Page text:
Religious freedom survives first Russian test
After President Yeltsin refused to sign a bill that would have restricted foreign missionaries and foreign-based religious organizations in Russia, the Russian legislature recently approved a new version of the bill.
The original bill, which was supported by the Russian Orthodox Church and passed by the Russian legislature in July, was an attempt to control the anticipated flood of churches and sects into Russia following the collapse of Communism. Because its provisions required foreign-based churches to affiliate with a Russian church or else seek state accreditation, the July bill was criticized by religious leaders world-wide as an infringement of religious liberty in Russia.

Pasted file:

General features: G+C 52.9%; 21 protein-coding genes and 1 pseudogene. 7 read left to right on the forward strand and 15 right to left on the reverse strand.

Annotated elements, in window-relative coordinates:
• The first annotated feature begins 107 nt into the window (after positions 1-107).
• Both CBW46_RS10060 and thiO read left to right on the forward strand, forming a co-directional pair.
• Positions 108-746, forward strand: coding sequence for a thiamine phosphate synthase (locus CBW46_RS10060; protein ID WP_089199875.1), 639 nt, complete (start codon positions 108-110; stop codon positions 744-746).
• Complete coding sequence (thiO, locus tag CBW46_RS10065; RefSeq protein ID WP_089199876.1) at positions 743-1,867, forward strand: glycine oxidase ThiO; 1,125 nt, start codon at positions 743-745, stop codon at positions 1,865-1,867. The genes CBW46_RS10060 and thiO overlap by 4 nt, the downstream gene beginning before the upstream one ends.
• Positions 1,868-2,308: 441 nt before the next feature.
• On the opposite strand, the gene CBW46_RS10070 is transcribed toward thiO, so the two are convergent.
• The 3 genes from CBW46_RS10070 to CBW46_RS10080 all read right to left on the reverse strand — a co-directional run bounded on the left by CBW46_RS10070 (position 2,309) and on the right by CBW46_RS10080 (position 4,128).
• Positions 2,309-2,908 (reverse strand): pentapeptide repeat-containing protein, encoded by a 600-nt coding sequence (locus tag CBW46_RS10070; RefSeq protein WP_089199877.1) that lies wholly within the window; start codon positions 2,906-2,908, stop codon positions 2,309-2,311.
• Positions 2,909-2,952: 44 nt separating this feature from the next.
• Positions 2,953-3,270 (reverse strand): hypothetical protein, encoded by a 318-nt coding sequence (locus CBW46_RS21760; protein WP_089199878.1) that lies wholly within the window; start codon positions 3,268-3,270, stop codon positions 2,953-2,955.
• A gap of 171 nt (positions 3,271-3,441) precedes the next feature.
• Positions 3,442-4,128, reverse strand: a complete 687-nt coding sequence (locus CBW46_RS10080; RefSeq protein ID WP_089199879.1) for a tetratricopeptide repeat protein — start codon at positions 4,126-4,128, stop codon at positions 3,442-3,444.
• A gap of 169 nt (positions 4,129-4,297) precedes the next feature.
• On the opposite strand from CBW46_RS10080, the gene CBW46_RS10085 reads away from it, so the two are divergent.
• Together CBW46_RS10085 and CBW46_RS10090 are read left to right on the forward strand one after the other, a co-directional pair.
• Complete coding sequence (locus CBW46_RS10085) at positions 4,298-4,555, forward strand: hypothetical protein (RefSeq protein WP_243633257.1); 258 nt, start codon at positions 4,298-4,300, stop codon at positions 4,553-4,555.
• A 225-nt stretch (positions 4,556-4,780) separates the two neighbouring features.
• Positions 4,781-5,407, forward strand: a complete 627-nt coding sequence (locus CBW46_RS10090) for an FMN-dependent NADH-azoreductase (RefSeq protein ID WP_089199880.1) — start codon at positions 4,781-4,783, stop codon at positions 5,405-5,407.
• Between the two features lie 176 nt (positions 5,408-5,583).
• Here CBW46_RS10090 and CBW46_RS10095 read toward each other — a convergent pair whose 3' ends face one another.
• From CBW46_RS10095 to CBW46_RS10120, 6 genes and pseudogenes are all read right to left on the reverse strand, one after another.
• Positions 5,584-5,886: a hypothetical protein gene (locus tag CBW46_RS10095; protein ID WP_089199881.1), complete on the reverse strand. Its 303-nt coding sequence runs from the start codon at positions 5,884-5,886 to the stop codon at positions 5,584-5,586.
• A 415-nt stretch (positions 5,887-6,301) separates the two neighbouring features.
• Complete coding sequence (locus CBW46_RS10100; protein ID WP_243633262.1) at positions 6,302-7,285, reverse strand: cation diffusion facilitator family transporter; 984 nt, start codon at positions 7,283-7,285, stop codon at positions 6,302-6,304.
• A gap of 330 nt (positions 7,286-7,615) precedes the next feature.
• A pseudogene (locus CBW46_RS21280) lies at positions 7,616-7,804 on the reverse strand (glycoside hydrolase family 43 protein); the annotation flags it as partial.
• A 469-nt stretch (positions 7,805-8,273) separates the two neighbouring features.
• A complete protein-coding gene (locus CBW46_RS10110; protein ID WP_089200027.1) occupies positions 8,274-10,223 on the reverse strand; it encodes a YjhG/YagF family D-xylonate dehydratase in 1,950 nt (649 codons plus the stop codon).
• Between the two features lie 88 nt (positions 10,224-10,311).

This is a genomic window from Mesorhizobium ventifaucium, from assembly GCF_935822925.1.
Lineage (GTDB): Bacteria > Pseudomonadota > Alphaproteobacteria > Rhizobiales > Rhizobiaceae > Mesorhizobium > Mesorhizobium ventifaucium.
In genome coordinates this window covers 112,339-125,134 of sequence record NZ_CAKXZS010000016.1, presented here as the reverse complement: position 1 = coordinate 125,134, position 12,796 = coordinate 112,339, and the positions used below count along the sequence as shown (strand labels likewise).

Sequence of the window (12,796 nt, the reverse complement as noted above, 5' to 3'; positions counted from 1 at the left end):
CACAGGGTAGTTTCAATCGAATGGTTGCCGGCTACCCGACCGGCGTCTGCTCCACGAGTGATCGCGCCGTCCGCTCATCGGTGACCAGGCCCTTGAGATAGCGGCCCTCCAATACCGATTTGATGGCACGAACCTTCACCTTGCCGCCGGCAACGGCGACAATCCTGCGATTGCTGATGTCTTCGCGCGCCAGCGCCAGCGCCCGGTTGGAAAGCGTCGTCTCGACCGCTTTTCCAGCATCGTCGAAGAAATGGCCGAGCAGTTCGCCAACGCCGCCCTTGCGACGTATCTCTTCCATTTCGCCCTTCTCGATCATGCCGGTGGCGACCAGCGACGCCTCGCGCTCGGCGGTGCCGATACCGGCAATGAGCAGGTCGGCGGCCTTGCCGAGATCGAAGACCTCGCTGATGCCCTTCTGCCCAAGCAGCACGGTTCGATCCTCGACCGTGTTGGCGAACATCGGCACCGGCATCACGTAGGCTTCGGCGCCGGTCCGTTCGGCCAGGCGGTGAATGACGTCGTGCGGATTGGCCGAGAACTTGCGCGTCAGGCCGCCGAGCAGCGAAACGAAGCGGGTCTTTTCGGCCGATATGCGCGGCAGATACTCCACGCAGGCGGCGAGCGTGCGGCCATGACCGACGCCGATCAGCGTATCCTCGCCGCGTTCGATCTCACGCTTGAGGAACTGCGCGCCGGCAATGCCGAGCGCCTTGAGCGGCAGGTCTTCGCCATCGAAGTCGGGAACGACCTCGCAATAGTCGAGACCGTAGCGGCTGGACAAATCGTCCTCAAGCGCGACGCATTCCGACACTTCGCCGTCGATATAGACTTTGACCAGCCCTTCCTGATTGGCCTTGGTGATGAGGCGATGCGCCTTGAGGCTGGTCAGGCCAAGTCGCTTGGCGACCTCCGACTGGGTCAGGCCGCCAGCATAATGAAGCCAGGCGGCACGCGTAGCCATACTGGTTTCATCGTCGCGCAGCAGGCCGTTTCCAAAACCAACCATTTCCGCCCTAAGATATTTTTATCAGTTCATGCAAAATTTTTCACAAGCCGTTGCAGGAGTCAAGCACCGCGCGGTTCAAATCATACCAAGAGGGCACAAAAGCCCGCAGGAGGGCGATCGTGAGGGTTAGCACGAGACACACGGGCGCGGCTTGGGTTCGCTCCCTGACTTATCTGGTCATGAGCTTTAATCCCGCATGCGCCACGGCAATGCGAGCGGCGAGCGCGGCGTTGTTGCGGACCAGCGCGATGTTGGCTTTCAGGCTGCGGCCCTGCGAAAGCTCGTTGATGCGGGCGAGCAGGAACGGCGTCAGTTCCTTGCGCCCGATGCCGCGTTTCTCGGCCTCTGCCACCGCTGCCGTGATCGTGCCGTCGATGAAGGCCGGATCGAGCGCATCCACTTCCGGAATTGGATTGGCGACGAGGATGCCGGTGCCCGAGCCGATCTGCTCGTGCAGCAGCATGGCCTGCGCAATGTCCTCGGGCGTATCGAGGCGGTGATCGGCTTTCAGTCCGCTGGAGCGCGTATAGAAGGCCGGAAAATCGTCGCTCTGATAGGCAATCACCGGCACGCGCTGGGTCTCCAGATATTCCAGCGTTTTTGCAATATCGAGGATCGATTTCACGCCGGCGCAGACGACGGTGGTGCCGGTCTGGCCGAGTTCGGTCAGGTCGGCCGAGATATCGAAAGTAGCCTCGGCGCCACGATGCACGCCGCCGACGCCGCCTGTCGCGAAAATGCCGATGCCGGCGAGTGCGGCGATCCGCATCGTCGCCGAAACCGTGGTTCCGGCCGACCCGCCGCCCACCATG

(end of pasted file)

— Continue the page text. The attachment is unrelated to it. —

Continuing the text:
In a letter to the Russian delegation at the United Nations, Catholic League president Bill Donohue expressed League concerns about the proposed limitations on religious liberty in Russia represented by the July bill.
Although the revised legislation removes some controversial elements of the July bill, questions remain about the extent of governmental limits on foreign religious activity in Russia under the new law, which has been sent back for Yeltsin’ s signature.